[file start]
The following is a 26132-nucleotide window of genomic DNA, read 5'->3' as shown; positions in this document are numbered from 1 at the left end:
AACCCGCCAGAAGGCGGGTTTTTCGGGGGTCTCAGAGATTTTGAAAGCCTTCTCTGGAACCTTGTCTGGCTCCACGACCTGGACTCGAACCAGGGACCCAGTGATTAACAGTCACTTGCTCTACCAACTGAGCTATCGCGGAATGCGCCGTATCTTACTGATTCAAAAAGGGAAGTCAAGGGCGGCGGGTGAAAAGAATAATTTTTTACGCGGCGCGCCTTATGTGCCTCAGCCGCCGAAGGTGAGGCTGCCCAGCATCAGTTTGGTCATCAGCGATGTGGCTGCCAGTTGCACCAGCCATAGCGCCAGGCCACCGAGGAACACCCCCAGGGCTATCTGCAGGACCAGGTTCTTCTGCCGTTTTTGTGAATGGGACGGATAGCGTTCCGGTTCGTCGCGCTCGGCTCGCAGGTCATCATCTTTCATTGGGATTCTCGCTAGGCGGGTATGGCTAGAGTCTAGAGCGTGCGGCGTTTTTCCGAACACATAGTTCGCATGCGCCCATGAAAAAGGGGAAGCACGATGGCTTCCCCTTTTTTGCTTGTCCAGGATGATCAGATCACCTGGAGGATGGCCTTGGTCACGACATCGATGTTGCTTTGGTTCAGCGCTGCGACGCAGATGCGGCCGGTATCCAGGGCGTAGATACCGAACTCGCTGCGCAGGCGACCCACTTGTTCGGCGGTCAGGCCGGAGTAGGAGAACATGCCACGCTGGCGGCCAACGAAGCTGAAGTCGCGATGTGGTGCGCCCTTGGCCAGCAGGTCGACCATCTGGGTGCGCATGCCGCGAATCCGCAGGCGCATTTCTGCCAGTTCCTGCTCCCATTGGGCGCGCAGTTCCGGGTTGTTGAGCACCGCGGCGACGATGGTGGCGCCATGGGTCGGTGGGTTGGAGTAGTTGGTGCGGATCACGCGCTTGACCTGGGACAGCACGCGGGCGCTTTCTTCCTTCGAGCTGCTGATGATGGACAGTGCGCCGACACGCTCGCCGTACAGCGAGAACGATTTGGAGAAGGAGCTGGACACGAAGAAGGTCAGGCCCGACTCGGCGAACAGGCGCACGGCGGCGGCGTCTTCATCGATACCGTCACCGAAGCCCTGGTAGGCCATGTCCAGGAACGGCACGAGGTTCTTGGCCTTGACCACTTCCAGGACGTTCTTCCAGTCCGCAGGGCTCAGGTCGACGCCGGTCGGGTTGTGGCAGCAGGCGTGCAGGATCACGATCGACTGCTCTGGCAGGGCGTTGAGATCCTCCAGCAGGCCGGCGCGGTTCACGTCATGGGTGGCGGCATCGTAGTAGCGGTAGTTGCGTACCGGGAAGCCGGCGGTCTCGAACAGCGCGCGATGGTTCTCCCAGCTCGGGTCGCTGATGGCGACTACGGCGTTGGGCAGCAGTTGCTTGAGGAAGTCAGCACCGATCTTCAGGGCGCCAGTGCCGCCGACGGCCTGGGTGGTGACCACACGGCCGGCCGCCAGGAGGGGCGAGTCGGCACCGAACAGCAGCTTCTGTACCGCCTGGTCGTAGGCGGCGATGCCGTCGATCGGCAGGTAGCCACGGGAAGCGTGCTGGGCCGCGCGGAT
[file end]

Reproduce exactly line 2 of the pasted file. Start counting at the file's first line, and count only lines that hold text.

AACCCGCCAGAAGGCGGGTTTTTCGGGGGTCTCAGAGATTTTGAAAGCCTTCTCTGGAACCTTGTCTGGCTCCACGACCTGGACTCGAACCAGGGACCCAGTGATTAACAGTCACTTGCTCTACCAACTGAGCTATCGCGGAATGCGCCGTATCTTACTGATTCAAAAAGGGAAGTCAAGGGCGGCGGGTGAAAAGAATAATTTTTTACGCGGCGCGCCTTATGTGCCTCAGCCGCCGAAGGTGAGGCTGCCCAGCATCAGTTTGGTCATCAGCGATGTGGCTGCCAGTTGCACCAGCCATAGCGCCAGGCCACCGAGGAACACCCCCAGGGCTATCTGCAGGACCAGGTTCTTCTGCCGTTTTTGTGAATGGGACGGATAGCGTTCCGGTTCGTCGCGCTCGGCTCGCAGGTCATCATCTTTCATTGGGATTCTCGCTAGGCGGGTATGGCTAGAGTCTAGAGCGTGCGGCGTTTTTCCGAACACATAGTTCGCATGCGCCCATGAAAAAGGGGAAGCACGATGGCTTCCCCTTTTTTGCTTGTCCAGGATGATCAGATCACCTGGAGGATGGCCTTGGTCACGACATCGATGTTGCTTTGGTTCAGCGCTGCGACGCAGATGCGGCCGGTATCCAGGGCGTAGATACCGAACTCGCTGCGCAGGCGACCCACTTGTTCGGCGGTCAGGCCGGAGTAGGAGAACATGCCACGCTGGCGGCCAACGAAGCTGAAGTCGCGATGTGGTGCGCCCTTGGCCAGCAGGTCGACCATCTGGGTGCGCATGCCGCGAATCCGCAGGCGCATTTCTGCCAGTTCCTGCTCCCATTGGGCGCGCAGTTCCGGGTTGTTGAGCACCGCGGCGACGATGGTGGCGCCATGGGTCGGTGGGTTGGAGTAGTTGGTGCGGATCACGCGCTTGACCTGGGACAGCACGCGGGCGCTTTCTTCCTTCGAGCTGCTGATGATGGACAGTGCGCCGACACGCTCGCCGTACAGCGAGAACGATTTGGAGAAGGAGCTGGACACGAAGAAGGTCAGGCCCGACTCGGCGAACAGGCGCACGGCGGCGGCGTCTTCATCGATACCGTCACCGAAGCCCTGGTAGGCCATGTCCAGGAACGGCACGAGGTTCTTGGCCTTGACCACTTCCAGGACGTTCTTCCAGTCCGCAGGGCTCAGGTCGACGCCGGTCGGGTTGTGGCAGCAGGCGTGCAGGATCACGATCGACTGCTCTGGCAGGGCGTTGAGATCCTCCAGCAGGCCGGCGCGGTTCACGTCATGGGTGGCGGCATCGTAGTAGCGGTAGTTGCGTACCGGGAAGCCGGCGGTCTCGAACAGCGCGCGATGGTTCTCCCAGCTCGGGTCGCTGATGGCGACTACGGCGTTGGGCAGCAGTTGCTTGAGGAAGTCAGCACCGATCTTCAGGGCGCCAGTGCCGCCGACGGCCTGGGTGGTGACCACACGGCCGGCCGCCAGGAGGGGCGAGTCGGCACCGAACAGCAGCTTCTGTACCGCCTGGTCGTAGGCGGCGATGCCGTCGATCGGCAGGTAGCCACGGGAAGCGTGCTGGGCCGCGCGGAT